• Physical Properties, Solubility, Covalent Bonding, Polarity, Intermolecular Forces, Molecular Geometry, Electronegativity | Middle School, High School

    Activity: The Chemistry of Water Video Questions

    In this lesson, students will watch a video and answer questions about how the molecular geometry and polarity of water give rise to many of its unusual physical properties, including its relatively high boiling point and its ability to dissolve some substances but not others.

  • Physical Properties, Introduction, History, Periodic Table, Valence Electrons, Chemical Properties, Electrons | Middle School, High School

    Activity: How the Periodic Table Organizes the Elements Video Questions

    In this lesson, students will watch a video and answer questions about the organization of the periodic table. They will learn about how the elements on the periodic table are organized and what their location on the table can tell us about them.

  • Physical Properties, Solubility, Melting Point, Naming Compounds, Ionic Bonding, Molecular Formula, Ionic Radius, Ions | High School

    Activity: My Name is Bond, Ionic Bond

    In this lesson, students will demonstrate their knowledge of ionic bond strength using a “brackets” activity. Pairs of students start the activity playing a game of “Ionic Compound War” to build eight compounds. Then then transfer the compounds to a “bracket” and use their knowledge of ionic bonding, along with a solubility chart, to predict the strongest and weakest bond between four pairs of ionic substances.

  • Physical Properties, Solubility, Melting Point, Naming Compounds, Ionic Bonding, Molecular Formula, Ionic Radius, Ions | High School

    Activity: Ionic Bonding Brackets

    In this lesson, students will demonstrate their knowledge of ionic bond strength and its relationship to the properties of melting point and solubility using a “brackets” activity. After analyzing the ionic charge and radius to predict the strongest and weakest bond between four pairs of ionic substances, they will then determine which will be the least soluble.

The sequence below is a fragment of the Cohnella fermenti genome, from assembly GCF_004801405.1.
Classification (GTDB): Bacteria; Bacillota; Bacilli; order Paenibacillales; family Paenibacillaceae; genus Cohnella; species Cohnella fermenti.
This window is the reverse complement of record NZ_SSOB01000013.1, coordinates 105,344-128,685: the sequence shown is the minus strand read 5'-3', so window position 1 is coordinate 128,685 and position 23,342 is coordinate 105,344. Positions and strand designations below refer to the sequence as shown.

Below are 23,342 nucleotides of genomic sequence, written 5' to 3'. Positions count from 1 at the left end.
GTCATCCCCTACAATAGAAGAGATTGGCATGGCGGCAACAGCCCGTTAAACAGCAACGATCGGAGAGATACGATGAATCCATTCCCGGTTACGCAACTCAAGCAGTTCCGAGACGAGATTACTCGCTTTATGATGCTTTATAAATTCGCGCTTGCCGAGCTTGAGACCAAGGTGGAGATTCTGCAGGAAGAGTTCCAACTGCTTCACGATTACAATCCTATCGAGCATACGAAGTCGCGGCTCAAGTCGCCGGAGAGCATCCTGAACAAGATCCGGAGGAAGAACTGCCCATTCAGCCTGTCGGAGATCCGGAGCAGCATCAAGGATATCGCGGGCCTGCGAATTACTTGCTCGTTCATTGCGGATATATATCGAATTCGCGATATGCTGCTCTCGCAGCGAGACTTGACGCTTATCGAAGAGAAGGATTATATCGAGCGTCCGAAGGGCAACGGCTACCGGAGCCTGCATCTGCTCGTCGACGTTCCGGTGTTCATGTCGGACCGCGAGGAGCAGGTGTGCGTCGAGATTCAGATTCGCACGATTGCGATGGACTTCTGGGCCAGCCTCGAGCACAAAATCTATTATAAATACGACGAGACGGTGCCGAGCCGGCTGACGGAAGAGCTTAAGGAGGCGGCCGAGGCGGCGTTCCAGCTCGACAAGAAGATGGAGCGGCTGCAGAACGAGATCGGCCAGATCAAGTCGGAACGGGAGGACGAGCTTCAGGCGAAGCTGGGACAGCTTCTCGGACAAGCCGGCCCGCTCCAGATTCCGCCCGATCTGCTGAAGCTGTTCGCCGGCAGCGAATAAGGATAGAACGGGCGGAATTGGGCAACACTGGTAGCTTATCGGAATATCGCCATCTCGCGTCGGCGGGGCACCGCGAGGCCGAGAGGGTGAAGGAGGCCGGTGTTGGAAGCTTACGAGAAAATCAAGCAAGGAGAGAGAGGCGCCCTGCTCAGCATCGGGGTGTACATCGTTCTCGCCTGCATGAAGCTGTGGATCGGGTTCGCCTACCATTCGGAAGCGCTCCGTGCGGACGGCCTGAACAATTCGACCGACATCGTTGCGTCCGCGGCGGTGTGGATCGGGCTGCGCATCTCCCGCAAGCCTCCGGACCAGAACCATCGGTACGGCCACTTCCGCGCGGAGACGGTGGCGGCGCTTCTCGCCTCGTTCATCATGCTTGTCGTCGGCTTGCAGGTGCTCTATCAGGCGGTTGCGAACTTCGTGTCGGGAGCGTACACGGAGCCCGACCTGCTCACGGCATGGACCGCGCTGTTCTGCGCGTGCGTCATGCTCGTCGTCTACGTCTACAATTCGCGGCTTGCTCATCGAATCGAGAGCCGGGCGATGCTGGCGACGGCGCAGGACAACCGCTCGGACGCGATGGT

• Physical Properties, Covalent Bonding, Ionic Bonding, Molecular Formula | High School

    Lesson Plan: Investigating Properties of Ionic and Covalent Compounds

    In this lesson, students will use a PhET simulation in combination with Safety Data Sheets in order to analyze specific ionic and covalent substances. Students will then use the collected data in order to identify trends in the properties of similar substances.

  • Physical Properties, Elements, Matter, Chemical Properties, Mixtures, Alloys | High School

    Lesson Plan: Observing Properties of Those Marvelous Metals

    In this lesson, students will see how metals, both pure metals and alloys, may have different physical and chemical properties. They will investigate how these properties contribute to their usefulness in manufacturing and construction.

  • Physical Properties, Intermolecular Forces, Molecular Structure | Middle School, High School

    Lesson Plan: Structure Matters

    In this lesson, students will explore the atomic level structure of various elements and compounds to determine how arrangement of atoms at the microscopic level affects macroscopic material properties.

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Subtopics: Physical Properties

Grade Level: High School